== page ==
Jambopay began operating in 2009 and rose to become one of the biggest (if not the biggest) fintech company in Kenya. Handling payment solutions for multiple big-time government agencies and perhaps even more private companies. However, the company has on several occasions been forced to defend its success.
Muchemi’s story, as narrated by a number of news outlets, says his first income of Ksh. 80 ($0.8) out of selling his first herd of rabbits, marked his journey into the world of business. Muchemi was born in 1984 in Nyandarua, and attended the Gikeno Primary School and later joined Nguviu Boys Secondary School in Embu.
He then proceeded to get a diploma in Management Information Systems at Strathmore University and later pursued a bachelor of science degree in Telecommunications and Information Technology at Kenyatta University.
During his years at the university, Muchemi created digitized notes that he used to sell to students who had missed classes. He was running a sort of online shop, but he quickly realized the challenge of getting paid since there was no reliable pay-gate in Kenya back then.
With a capital of less than $1,000, he leased out two computers at a cybercafe at $45 per month and began working on a JamboPay. It was until 2014 when he caught his biggest break when a local bank agreed to use his JamboPay as a payments solutions. In the same year, he registered his business as Web Tribe.
Soon after, he landed a contract with the Nairobi City County to automate the city’s parking, rental, land rates, and permit collections. Four months after that, in yet another controversial move, he landed another contract to provide payment solutions for the country’s National Hospital Insurance Fund (NHIF).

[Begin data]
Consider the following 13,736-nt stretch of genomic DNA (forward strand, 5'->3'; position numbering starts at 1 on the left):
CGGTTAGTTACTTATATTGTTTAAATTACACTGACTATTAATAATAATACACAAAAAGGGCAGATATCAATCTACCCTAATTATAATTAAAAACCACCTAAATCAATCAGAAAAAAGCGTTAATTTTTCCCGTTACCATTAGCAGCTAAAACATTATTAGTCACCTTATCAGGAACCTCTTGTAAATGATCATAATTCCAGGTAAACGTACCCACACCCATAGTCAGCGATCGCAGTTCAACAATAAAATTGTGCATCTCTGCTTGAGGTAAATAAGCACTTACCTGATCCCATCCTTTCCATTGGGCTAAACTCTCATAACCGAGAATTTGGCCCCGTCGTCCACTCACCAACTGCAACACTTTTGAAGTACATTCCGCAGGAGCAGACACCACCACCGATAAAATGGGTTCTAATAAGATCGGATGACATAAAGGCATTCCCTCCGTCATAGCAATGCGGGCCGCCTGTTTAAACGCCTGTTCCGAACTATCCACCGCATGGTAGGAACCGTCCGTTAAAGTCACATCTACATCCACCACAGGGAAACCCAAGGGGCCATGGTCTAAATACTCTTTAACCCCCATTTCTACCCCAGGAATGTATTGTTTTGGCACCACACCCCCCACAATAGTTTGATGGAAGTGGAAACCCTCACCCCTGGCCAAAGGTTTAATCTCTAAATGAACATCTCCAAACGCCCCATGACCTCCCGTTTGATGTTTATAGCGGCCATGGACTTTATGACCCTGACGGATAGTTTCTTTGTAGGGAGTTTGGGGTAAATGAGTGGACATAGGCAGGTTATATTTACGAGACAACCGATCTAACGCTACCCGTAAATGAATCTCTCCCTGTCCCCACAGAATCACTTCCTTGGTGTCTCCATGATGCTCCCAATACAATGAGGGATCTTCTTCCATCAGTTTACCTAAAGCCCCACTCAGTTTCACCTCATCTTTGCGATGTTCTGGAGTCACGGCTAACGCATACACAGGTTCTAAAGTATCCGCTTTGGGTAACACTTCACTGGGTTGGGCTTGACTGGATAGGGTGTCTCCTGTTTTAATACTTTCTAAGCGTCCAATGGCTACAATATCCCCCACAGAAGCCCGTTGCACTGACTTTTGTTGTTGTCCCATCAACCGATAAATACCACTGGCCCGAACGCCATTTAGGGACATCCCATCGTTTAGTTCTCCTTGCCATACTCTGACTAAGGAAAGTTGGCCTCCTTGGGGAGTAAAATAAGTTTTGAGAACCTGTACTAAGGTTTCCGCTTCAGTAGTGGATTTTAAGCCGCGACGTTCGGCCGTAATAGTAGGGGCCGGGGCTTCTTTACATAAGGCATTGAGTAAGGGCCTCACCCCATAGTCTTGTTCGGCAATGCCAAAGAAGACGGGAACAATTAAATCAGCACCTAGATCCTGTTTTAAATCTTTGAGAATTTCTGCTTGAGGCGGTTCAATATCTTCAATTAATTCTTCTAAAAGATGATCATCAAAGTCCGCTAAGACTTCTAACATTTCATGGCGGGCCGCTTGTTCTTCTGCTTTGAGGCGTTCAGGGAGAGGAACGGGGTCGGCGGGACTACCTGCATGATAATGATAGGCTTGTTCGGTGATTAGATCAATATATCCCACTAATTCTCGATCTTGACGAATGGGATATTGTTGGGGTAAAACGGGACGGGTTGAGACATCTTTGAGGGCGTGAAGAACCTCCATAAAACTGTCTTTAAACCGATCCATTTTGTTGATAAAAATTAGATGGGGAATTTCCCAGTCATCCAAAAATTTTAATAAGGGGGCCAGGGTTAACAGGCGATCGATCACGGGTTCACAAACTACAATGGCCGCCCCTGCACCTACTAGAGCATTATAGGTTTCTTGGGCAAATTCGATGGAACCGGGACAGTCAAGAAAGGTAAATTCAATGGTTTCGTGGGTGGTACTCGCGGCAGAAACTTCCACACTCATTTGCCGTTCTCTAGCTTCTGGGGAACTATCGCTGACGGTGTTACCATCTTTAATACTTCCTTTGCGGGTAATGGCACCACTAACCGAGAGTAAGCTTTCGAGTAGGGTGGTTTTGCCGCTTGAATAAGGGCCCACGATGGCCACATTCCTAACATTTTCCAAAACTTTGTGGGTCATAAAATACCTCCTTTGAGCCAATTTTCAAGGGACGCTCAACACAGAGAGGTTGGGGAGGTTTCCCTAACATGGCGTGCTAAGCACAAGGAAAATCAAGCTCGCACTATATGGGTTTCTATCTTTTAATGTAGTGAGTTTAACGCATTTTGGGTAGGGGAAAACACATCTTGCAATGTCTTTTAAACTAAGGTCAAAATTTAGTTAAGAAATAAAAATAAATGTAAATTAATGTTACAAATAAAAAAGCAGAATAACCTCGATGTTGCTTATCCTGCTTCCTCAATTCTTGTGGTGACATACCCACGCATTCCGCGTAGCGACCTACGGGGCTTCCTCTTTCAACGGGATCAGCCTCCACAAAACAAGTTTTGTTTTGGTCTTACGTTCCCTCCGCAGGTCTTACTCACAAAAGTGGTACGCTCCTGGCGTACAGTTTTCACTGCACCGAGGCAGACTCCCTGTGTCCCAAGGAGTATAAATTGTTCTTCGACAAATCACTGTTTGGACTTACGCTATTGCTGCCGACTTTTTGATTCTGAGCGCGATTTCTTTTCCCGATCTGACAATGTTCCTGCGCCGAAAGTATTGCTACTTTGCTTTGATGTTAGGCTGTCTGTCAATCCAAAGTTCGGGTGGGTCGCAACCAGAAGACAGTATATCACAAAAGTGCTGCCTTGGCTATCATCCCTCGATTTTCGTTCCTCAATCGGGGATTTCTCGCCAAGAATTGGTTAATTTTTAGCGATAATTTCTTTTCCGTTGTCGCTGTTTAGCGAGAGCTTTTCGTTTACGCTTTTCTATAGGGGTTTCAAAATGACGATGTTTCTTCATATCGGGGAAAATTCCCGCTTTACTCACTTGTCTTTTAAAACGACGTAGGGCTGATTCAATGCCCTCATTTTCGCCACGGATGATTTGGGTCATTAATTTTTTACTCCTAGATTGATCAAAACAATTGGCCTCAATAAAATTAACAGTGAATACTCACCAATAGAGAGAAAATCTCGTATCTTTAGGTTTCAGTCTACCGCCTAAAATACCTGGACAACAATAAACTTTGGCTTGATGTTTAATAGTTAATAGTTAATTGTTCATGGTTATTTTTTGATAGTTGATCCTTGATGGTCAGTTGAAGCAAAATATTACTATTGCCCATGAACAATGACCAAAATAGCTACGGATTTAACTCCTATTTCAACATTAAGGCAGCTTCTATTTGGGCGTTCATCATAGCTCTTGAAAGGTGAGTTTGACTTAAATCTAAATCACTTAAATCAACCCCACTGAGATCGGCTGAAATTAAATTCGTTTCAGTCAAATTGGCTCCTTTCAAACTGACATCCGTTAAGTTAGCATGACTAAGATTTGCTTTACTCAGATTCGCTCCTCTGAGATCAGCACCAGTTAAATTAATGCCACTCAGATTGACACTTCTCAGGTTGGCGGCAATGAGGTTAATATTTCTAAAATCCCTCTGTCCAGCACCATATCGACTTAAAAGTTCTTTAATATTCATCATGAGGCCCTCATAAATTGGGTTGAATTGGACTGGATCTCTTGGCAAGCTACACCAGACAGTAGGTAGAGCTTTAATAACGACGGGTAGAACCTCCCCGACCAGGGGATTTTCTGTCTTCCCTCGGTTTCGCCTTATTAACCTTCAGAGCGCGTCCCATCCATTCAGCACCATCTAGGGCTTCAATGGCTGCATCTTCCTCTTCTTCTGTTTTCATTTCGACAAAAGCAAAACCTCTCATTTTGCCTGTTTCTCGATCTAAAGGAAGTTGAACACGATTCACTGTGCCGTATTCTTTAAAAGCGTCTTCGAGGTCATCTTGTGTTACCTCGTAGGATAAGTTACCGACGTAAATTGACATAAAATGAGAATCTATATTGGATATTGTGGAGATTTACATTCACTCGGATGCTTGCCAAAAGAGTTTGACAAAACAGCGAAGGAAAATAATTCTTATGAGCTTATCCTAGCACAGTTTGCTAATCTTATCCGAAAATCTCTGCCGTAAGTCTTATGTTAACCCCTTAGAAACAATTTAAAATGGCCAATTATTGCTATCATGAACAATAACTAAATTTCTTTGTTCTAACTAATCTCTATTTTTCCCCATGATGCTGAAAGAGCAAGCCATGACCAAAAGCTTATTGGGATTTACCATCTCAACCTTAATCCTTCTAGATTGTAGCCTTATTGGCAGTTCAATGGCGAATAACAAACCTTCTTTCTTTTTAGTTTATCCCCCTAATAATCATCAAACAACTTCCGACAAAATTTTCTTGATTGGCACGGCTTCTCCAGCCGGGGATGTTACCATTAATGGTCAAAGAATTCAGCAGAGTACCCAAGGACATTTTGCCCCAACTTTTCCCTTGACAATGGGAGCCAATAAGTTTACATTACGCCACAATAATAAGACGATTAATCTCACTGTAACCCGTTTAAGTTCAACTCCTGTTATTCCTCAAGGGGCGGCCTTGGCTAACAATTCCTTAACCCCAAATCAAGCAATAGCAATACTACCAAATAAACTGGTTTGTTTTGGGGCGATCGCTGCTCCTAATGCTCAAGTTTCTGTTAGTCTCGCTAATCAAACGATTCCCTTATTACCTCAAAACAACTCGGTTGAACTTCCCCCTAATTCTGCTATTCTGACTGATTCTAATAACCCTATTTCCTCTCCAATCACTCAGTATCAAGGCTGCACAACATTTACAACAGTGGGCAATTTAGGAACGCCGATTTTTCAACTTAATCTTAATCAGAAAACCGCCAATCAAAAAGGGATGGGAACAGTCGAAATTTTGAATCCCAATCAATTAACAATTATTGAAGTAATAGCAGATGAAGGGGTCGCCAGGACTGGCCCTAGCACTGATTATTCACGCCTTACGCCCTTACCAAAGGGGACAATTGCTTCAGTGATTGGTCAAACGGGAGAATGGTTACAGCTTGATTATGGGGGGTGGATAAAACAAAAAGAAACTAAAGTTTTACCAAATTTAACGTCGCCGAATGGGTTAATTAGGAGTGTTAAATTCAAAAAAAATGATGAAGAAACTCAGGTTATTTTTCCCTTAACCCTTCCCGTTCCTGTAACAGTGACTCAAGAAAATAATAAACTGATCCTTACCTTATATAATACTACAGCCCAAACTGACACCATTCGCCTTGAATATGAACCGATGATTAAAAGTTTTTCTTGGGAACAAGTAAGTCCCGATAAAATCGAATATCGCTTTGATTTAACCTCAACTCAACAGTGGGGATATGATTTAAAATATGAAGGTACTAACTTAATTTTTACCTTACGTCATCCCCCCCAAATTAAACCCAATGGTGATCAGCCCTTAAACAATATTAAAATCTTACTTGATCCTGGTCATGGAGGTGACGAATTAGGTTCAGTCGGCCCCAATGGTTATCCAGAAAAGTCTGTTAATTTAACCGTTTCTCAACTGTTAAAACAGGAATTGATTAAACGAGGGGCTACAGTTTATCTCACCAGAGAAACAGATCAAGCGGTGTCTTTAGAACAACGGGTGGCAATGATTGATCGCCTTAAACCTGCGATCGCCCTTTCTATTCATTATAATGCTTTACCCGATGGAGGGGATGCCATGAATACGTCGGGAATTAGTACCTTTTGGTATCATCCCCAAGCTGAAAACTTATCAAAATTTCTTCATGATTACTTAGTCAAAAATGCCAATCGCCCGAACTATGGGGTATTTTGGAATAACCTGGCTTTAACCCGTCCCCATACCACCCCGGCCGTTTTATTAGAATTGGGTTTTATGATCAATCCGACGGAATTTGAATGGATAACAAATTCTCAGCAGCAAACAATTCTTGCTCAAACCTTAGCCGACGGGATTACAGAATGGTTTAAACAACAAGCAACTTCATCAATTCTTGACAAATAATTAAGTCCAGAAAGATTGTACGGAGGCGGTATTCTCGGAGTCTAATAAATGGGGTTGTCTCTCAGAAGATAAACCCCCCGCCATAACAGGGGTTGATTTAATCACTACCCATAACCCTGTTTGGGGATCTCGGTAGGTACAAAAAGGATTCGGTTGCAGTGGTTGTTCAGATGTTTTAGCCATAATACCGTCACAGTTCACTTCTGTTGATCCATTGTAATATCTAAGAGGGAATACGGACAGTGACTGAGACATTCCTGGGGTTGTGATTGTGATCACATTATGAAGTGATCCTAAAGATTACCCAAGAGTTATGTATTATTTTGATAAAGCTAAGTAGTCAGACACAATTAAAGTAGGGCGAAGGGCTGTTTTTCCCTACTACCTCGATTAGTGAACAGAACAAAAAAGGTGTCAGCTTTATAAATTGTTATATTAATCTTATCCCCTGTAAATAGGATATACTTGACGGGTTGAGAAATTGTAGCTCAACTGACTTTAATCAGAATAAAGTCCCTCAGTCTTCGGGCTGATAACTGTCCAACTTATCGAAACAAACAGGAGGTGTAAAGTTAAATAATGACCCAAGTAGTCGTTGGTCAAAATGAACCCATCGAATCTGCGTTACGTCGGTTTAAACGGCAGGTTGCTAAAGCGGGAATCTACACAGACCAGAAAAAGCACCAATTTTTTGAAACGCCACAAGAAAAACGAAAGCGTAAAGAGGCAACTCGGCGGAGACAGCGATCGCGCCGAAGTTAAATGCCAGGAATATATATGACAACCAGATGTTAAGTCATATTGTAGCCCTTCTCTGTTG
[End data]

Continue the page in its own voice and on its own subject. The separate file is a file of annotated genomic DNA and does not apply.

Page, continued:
In both the Nairobi County and NHIF contracts, JamboPay was getting hefty commissions of between 4 to 4.5 percent of the collections. The country’s Auditor-General raised a red flag over this matter and together with the Nairobi County Assembly called for the cancellation of the contracts citing procurement flaws and high fees.
However, the contract (at least for the Nairobi Country) was defended by the then Nairobi Governor Evans Kidero and sailed through. Despite the fact that the competition – Craft Silicon and Virtual Mobile – were willing to offer the same service at a more affordable commission of 2.5% of the fees being collected.
The contract between JamboPay and the Nairobi County is set to expire April 2019, and by that time, the fintech company will have earned at least Ksh. 767 million from that deal. In the financial year 2016-2017, the County collected Ksh. 10.9 billion in fees. Seven in every 10 shilling collected by the Country was paid through JamboPay.
For the financial year 2017-2018, it is not clear how much was collected since JamboPay puts the figure at Ksh.14.6 billion. While the County places it at Ksh. 8.2 billion.
The current acting County Finance and Economic Planning executive Charles Kerich say the JamboPay system is not transparent and the Nairobi County will be looking to replace it when the contract ends. At the same time, the County is mulling setting up its own stand-alone system for collecting revenues.
Boasting of many Clients
When JamboPay signed the contract with Nairobi County in 2014, its parent company Web Tribe was boasting of 1,500 institutional clients and processing Ksh. 5 billion in payments. The CEO and Founder Muchemi by other accounts other than his is said to be worth Ksh. 400 million. Currently, JamboPay is estimated to be serving at least 1.2 million users and some 10,000 merchants.
This article is by no means affirming or dispelling any allegations laid upon JamboPay. However, there is no denying, Danson Muchemi as the CEO needs to safeguard his reputation.
Finch Technologies, a Cape-based fintech focused on creating better fintech ecosystems, has made a further…
Do you know what YouTube? Most of you just know YouTube as the platform where…